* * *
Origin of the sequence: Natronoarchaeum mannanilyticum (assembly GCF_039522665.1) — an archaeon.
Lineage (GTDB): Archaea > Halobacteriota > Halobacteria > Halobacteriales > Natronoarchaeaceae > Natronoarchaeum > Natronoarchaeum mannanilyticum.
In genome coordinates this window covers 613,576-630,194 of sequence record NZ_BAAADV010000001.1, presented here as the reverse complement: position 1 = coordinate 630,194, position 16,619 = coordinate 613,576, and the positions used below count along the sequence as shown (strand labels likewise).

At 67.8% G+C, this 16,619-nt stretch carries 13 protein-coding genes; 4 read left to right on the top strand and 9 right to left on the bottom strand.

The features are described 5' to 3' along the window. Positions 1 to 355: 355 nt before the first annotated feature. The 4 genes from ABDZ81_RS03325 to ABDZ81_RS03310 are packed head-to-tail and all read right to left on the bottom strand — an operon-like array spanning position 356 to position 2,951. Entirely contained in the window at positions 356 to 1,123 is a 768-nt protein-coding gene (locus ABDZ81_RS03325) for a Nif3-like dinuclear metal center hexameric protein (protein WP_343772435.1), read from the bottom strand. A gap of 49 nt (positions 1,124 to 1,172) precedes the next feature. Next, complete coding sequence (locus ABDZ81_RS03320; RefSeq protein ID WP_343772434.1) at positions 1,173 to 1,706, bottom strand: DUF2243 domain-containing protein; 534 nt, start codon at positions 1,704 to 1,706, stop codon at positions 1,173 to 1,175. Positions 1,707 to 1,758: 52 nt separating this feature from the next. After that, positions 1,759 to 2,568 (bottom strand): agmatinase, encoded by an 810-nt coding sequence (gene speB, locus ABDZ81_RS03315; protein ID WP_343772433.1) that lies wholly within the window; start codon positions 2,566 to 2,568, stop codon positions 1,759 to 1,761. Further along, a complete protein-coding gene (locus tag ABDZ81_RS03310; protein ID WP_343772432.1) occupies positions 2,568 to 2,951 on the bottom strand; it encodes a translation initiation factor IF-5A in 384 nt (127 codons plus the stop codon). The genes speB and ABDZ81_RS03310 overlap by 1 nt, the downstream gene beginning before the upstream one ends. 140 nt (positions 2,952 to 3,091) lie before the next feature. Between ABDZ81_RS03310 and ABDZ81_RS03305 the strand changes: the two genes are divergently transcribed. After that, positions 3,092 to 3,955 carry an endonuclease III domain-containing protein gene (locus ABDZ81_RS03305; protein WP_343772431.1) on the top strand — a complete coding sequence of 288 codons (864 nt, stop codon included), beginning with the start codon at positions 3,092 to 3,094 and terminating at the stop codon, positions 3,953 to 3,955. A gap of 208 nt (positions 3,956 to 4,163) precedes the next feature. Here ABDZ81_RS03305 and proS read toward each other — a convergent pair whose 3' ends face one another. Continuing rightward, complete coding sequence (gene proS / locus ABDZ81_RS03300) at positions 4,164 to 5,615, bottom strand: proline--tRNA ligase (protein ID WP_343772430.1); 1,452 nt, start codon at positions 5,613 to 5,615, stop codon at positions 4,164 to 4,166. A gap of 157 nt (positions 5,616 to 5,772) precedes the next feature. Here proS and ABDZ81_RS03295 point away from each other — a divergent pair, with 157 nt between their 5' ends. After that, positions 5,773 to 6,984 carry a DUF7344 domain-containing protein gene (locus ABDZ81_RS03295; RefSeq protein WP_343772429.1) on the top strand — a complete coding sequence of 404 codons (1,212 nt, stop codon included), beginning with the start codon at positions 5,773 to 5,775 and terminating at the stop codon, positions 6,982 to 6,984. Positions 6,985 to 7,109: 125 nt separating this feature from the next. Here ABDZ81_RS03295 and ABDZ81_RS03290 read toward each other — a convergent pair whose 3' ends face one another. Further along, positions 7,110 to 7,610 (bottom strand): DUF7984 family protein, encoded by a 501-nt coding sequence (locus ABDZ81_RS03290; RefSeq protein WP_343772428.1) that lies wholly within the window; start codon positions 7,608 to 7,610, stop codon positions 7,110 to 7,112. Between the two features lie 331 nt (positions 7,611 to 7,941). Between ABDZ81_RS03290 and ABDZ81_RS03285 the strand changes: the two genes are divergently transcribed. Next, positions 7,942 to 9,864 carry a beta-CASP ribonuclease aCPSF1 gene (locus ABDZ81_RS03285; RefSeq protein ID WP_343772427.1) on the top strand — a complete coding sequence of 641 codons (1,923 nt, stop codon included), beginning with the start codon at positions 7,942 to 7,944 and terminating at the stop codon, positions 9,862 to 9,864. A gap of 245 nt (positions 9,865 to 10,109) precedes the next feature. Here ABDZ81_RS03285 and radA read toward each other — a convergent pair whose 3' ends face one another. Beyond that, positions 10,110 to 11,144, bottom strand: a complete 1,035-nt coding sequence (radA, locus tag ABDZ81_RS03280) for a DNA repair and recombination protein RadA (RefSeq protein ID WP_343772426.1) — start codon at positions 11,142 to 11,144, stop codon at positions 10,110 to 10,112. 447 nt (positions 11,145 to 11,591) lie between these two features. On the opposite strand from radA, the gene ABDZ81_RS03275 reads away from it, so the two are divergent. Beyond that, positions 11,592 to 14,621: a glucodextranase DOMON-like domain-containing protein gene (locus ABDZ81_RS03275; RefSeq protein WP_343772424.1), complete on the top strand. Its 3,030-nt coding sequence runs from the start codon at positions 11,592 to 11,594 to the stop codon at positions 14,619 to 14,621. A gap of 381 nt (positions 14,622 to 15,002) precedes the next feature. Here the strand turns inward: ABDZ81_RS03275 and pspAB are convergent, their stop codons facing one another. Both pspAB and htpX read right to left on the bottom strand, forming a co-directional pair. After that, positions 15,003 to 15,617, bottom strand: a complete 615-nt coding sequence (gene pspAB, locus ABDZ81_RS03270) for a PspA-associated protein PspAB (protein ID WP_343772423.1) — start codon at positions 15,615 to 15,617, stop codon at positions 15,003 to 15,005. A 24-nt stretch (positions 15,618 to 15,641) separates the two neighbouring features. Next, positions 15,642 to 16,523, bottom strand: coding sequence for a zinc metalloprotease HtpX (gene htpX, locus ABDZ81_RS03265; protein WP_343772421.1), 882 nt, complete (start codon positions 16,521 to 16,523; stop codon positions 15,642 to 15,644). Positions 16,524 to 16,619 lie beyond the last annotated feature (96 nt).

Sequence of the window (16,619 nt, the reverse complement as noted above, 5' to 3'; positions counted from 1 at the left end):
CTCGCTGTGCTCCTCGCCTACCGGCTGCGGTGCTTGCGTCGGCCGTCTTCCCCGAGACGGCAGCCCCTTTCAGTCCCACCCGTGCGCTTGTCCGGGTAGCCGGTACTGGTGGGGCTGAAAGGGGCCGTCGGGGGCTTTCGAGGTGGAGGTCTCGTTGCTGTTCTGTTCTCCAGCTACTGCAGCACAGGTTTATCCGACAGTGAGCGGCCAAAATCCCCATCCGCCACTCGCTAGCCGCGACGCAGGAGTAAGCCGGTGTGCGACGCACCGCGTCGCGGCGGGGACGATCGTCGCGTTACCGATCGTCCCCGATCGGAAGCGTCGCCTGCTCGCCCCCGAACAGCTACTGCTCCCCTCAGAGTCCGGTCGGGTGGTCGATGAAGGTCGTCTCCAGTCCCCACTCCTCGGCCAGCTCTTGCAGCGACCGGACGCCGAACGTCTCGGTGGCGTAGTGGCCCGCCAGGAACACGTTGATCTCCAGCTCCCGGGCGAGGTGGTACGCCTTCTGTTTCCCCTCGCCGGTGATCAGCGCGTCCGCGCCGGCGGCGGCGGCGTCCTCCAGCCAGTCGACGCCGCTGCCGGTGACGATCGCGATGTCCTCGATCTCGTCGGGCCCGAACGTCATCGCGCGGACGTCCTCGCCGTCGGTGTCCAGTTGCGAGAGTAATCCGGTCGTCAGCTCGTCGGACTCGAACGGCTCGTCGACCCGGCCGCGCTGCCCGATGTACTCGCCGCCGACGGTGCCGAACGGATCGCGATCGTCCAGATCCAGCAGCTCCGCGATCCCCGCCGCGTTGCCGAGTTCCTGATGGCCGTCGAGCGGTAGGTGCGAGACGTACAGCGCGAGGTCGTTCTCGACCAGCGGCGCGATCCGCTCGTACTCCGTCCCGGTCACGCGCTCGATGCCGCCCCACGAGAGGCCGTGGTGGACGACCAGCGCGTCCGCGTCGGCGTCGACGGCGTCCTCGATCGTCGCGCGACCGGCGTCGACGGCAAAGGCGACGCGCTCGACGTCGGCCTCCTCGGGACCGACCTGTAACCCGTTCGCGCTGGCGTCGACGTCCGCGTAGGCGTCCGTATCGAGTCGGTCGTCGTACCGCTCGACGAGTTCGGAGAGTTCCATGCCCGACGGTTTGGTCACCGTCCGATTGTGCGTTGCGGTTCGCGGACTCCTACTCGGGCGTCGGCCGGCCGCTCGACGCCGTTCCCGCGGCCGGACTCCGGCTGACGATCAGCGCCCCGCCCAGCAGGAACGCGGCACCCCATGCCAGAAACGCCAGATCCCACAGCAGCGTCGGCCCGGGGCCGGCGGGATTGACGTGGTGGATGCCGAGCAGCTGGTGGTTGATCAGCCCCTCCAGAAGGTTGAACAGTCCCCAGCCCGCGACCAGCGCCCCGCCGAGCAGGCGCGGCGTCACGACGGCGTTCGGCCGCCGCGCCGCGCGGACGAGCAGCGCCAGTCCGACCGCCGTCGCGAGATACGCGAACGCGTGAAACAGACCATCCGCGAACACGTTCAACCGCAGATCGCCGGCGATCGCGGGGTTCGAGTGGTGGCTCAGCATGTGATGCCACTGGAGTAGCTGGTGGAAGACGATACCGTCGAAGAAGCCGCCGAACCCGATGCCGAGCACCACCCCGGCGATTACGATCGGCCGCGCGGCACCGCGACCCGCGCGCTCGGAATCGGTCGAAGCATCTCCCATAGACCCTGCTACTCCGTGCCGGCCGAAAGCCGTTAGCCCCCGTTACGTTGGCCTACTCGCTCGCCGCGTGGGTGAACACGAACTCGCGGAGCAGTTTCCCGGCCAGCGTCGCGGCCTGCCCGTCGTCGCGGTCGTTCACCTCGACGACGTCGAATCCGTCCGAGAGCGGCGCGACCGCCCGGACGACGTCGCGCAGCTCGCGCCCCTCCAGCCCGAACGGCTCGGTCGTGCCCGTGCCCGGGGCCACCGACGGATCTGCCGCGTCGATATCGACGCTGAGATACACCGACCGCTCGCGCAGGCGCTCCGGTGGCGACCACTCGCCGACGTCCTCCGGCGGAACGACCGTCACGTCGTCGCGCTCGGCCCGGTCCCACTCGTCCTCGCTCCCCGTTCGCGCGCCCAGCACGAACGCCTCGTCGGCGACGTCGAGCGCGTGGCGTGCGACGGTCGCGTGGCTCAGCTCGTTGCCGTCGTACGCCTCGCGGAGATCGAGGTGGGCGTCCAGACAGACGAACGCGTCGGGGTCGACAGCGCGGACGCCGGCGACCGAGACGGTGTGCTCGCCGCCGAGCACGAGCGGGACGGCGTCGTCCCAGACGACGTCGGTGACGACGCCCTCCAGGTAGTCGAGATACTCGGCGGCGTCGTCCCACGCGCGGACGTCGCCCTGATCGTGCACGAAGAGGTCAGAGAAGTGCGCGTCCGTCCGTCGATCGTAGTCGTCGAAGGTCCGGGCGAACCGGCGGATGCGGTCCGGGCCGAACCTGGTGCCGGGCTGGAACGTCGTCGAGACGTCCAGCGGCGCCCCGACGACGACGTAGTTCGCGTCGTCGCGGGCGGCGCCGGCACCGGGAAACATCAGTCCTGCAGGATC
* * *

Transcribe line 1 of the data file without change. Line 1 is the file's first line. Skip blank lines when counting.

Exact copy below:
Origin of the sequence: Natronoarchaeum mannanilyticum (assembly GCF_039522665.1) — an archaeon.